CRISPR, the breakthrough method for editing genes, has the potential to improve our lives. But one of its inventors warns us scientists may be tempted to change life itself — in ways we won’t like.
Alta Charo, member of the WHO's advisory committee on developing global standards for governance and over-sight of human genome editing. 2019-2020 Berggruen fellow at the Center for Advanced Study in Behavioral Sciences at Stanford University. (@CASBSStanford)
From The Reading List
Science Magazine: "Editorial: CRISPR's unwanted anniversary" — "There are key moments in the history of every disruptive technology that can make or break its public perception and acceptance. For CRISPR-based genome editing, such a moment occurred 1 year ago—an unsettling push into an era that will test how society decides to use this revolutionary technology.
"In November 2018, at the Second International Summit on Human Genome Editing in Hong Kong, scientist He Jiankui announced that he had broken the basic medical mantra of 'do no harm' by using CRISPR-Cas9 to edit the genomes of two human embryos in the hope of protecting the twin girls from HIV.
"His risky and medically unnecessary work stunned the world and defied prior calls by my colleagues and me, and by the U.S. National Academies of Sciences and of Medicine, for an effective moratorium on human germline editing. It was a shocking reminder of the scientific and ethical challenges raised by this powerful technology.
"Once the details of He's work were revealed, it became clear that although human embryo editing is relatively easy to achieve, it is difficult to do well and with responsibility for lifelong health outcomes."
MIT Technology Review: "One of CRISPR’s inventors has called for controls on gene-editing technology" — "Regulators need to pay more attention to controlling CRISPR, the revolutionary gene-editing tool, says Jennifer Doudna.
One year on: Doudna, a University of California biochemist who helped invent CRISPR technology in 2012, wrote an editorial in Science yesterday titled “CRISPR’s unwanted anniversary.
"The anniversary is that of the announcement by a Chinese scientist, He Jiankui, that he had created gene-edited twin girls. That was a medical felony as far as Doudna is concerned, an unnecessary experiment that violated the doctor’s rule to avoid causing harm and ignored calls not to proceed.
"A moratorium? Forget about it. So how do we stop this from happening again? Since the 'CRISPR babies' debacle, scientists have talked about self-regulation. One idea was a moratorium: a self-imposed ban of a few years before anyone tries using the technology on the human germline again. (The germline refers to embryos, sperm, and eggs—anything that, if you edit it, will cause changes that pass down through the generations.) But that's not going to cut it, says Doudna."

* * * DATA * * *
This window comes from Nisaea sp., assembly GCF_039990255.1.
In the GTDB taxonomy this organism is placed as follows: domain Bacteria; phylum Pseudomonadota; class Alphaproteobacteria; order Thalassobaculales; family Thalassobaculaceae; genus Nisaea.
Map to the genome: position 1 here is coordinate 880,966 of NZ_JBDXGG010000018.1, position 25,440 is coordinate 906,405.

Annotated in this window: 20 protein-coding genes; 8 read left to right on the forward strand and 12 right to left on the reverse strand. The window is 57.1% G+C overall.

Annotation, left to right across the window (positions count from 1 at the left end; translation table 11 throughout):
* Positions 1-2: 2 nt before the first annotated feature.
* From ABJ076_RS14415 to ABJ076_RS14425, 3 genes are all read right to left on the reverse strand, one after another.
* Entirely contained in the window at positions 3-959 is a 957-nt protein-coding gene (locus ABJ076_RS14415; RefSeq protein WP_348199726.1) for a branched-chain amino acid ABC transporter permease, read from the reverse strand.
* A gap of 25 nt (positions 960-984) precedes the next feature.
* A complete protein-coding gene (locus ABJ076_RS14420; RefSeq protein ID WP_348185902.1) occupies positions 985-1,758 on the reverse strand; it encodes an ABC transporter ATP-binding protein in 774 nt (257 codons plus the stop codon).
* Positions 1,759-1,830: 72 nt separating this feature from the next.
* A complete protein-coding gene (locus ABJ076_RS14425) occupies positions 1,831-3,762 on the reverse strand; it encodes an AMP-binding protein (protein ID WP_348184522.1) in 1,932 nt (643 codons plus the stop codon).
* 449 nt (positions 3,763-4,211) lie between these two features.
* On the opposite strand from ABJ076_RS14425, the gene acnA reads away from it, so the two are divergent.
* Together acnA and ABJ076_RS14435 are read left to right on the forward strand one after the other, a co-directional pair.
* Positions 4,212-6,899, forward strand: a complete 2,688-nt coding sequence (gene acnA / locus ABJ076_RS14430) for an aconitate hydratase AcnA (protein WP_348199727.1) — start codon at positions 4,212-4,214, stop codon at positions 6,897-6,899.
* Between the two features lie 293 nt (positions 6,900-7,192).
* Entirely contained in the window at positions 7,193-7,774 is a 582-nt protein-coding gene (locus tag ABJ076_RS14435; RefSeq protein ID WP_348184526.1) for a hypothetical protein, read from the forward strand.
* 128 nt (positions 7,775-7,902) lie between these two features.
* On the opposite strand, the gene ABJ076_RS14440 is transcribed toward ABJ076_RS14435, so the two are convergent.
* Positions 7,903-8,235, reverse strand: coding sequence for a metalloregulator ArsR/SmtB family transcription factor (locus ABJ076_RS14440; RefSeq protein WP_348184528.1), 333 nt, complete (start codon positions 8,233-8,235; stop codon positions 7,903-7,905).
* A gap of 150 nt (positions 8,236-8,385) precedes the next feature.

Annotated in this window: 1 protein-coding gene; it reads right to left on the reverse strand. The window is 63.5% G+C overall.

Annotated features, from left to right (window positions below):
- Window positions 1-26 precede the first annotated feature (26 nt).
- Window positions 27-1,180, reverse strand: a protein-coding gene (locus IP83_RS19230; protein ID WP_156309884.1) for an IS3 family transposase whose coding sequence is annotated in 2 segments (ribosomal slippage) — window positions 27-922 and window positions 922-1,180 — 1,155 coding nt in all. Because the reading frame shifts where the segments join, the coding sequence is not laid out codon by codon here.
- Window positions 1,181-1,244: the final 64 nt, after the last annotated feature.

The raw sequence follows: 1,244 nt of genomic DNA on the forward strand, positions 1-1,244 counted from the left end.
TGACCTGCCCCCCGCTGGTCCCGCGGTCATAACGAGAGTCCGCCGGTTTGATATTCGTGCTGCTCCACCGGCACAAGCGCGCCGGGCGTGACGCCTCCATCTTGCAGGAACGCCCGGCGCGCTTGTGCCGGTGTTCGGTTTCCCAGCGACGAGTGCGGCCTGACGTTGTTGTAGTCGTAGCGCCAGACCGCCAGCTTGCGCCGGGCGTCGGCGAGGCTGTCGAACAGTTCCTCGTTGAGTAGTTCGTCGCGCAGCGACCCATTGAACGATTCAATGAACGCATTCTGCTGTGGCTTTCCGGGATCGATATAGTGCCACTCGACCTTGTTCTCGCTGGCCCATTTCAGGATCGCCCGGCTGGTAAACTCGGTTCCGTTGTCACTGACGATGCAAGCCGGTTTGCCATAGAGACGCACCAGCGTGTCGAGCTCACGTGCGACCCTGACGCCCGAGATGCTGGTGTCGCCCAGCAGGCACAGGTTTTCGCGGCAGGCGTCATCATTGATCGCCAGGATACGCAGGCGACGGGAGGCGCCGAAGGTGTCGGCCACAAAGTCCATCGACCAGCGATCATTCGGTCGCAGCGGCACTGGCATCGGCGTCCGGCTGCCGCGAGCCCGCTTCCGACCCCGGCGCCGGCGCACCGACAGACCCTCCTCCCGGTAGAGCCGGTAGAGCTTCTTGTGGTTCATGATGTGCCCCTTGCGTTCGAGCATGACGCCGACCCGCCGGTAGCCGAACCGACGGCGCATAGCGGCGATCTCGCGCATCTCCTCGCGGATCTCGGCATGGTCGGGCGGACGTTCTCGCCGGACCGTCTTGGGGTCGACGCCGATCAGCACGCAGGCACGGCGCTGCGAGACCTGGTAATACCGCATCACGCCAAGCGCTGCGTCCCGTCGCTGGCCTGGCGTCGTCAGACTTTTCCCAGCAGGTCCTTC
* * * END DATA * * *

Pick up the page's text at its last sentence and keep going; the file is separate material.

The New York Times: "Jennifer Doudna, a Pioneer Who Helped Simplify Genome Editing" — "As a child in Hilo, one of the less touristy parts of Hawaii, Jennifer A. Doudna felt out of place. She had blond hair and blue eyes, and she was taller than the other kids, who were mostly of Polynesian and Asian descent.
“'I think to them I looked like a freak,' she recently recalled. 'And I felt like a freak.'
Her isolation contributed to a kind of bookishness that propelled her toward science. Her upbringing 'toughened her up,' said her husband, Jamie Cate. 'She can handle a lot of pressure.' These days, that talent is being put to the test.
"Three years ago, Dr. Doudna, a biochemist at the University of California, Berkeley, helped make one of the most monumental discoveries in biology: a relatively easy way to alter any organism’s DNA, just as a computer user can edit a word in a document.
"The discovery has turned Dr. Doudna (the first syllable rhymes with loud) into a celebrity of sorts, the recipient of numerous accolades and prizes. The so-called Crispr-Cas9 genome editing technique is already widely used in laboratory studies, and scientists hope it may one day help rewrite flawed genes in people, opening tremendous new possibilities for treating, even curing, diseases."
The New York Times: "Chinese Scientist Who Genetically Edited Babies Gets 3 Years in Prison" — "A court in China on Monday sentenced He Jiankui, the researcher who shocked the global scientific community when he claimed that he had created the world’s first genetically edited babies, to three years in prison for carrying out 'illegal medical practices.'
"In a surprise announcement from a trial that was closed to the public, the court in the southern city of Shenzhen found Dr. He guilty of forging approval documents from ethics review boards to recruit couples in which the man had H.I.V. and the woman did not, Xinhua, China’s official news agency, reported. Dr. He had said he was trying to prevent H.I.V. infections in newborns, but the state media on Monday said he deceived the subjects and the medical authorities alike.
"Dr. He, 35, sent the scientific world into an uproar last year when he announced at a conference in Hong Kong that he had created the world’s first genetically edited babies — twin girls. On Monday, China’s state media said his work had resulted in a third genetically edited baby, who had been previously undisclosed."
This program aired on January 23, 2020.